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by Trever Carter

I hate to admit it, I truly do. But as much as I hate to admit it, it is safe to say that I am caught in the trap: the cyclic and toxic Comparison Trap that we have been talking about at iMPACT the past few weeks. For quite sometime, this trap has not only been a part of my life, but a controlling and integral force in it. Ever since middle school, I have always futilely compared myself to my peers, my brother, my friends. Why wasn’t I as smart or as funny or as popular or as athletic? And all it resulted in was a world of hurt, a broken heart and a distorted self image that said I wasn’t worth it.

This past Sunday at youth group we focused on a review preview–a look back at the weeks past and a look forward at the weeks ahead. As a new addition to iMPACT this year, I was extremely happy to see how well the review preview turned out. It was a welcome break from the traditional structure of a normal Sunday night, where we instead had extended worship and just a general slow down. The most important thing to me, however, was the open mic time where students got up to share about how the series had affected their lives in the recent weeks.

A friend of mine (whom I have known since we were really little–we just recently reconnected when she began to attend iMPACT) had the first go round at the microphone. In all honesty, she just took me aback. Having known her before she had come into faith, it was a breath of fresh air hearing her talk about how God had come in and changed her life–much like he had changed mine–and taken her insecurities and turned them around and set her free from her comparison trap. Two other freshmen also shared about how they were taught that God made them to be a certain way, and they didn’t have to change that to meet the expectations of those around them.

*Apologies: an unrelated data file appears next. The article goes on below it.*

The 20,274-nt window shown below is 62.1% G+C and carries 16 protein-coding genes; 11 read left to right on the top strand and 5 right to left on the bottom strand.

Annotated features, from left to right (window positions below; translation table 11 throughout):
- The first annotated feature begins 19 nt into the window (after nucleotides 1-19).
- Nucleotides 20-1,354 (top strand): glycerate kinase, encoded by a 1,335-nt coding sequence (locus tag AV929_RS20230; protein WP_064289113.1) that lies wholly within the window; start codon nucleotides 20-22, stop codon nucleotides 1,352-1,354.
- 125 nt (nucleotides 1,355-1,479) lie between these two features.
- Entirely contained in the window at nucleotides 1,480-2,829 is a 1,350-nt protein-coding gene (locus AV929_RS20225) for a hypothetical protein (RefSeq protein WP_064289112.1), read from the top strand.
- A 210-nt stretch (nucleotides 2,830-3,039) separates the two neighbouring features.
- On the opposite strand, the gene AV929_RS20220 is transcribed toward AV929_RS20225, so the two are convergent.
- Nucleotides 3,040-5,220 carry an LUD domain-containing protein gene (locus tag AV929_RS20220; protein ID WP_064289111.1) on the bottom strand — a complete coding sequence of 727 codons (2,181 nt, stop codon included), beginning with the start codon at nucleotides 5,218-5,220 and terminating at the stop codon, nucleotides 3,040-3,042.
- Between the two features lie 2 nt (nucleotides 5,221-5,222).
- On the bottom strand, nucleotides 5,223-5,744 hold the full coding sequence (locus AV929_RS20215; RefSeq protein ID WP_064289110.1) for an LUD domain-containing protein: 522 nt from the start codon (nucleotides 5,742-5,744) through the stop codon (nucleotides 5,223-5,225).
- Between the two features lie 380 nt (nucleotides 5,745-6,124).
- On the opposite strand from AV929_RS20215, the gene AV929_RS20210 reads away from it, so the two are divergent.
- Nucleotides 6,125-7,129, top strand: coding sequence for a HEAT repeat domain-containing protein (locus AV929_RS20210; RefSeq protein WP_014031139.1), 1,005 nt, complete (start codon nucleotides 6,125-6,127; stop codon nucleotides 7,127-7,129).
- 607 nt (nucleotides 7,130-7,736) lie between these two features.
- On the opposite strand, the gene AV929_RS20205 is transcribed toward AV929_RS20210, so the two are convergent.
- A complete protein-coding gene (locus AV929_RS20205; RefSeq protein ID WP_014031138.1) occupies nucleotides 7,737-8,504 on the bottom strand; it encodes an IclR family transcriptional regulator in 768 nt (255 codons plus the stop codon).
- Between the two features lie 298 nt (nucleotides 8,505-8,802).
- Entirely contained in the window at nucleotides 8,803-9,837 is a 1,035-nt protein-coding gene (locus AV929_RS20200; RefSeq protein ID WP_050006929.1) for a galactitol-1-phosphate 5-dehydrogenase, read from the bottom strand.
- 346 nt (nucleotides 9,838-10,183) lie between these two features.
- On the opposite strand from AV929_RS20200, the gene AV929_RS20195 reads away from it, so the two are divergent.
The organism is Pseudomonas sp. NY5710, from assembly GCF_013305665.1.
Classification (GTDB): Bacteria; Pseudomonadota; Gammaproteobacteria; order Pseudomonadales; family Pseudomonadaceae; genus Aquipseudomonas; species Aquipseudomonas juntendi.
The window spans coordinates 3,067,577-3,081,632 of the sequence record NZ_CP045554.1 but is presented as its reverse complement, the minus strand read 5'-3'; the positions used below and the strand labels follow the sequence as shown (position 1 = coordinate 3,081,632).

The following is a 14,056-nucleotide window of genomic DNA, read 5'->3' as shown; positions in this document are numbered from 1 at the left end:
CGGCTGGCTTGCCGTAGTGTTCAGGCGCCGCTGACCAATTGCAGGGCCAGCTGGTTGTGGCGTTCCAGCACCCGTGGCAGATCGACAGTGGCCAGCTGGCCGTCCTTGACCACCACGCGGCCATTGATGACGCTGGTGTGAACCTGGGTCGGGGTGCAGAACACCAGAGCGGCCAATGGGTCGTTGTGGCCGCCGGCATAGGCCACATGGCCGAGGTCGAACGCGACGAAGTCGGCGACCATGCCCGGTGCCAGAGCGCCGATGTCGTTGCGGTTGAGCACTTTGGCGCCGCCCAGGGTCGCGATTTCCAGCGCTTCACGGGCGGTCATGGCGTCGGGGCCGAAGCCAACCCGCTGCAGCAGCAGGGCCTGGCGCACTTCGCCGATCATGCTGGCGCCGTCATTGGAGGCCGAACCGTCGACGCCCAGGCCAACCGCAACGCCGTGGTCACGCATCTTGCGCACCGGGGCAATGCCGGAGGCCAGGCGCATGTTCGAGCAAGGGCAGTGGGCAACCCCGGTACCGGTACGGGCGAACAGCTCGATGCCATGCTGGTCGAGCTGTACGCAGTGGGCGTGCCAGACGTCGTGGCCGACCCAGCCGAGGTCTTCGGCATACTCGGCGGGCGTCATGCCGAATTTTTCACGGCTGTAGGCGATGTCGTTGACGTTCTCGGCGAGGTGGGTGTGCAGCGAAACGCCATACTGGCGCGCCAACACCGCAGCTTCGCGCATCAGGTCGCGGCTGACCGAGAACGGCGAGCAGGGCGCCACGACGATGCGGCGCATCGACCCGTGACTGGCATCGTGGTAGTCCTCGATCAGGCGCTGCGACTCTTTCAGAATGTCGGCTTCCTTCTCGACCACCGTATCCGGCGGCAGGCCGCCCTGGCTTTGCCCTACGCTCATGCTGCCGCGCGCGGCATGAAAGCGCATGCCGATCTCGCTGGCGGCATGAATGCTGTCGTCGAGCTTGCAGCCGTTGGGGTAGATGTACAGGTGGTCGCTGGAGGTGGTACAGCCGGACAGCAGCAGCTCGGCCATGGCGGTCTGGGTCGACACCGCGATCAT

It got me thinking about my faith, about who I am, about what I am worth. And it came at a really necessary time in my life, where I am so concerned about my future, looking around at who is doing what and always wanting to be “er”… richer, smarter, better, more able to afford school or able to get more scholarships, more inclined to know what I’m supposed to do with my life. Or when I look at other peoples faith, and wish mine was more like that. It’s toxic, really and results in nothing good.

So I thank God for Him making me exactly who I am, and blessing me with the exact traits I was meant to have. I don’t need to compare myself to others; I only have to trust that I am worth everything to God.

TrevernewheadshotTrever Carter is a senior at Grayslake North High School. He enjoys running, playing lacrosse, and photography. He also likes to write, serve with the church, and spend time with his friends.

2 thoughts on “ICYouth: The Toxicity of Comparison {Trever}

  1. Trever, I really like how you call comparison what it is — it’s not just a silly thing or a bad idea; comparison is toxic! And it totally is against being the Body of Christ. Thank you for sharing!

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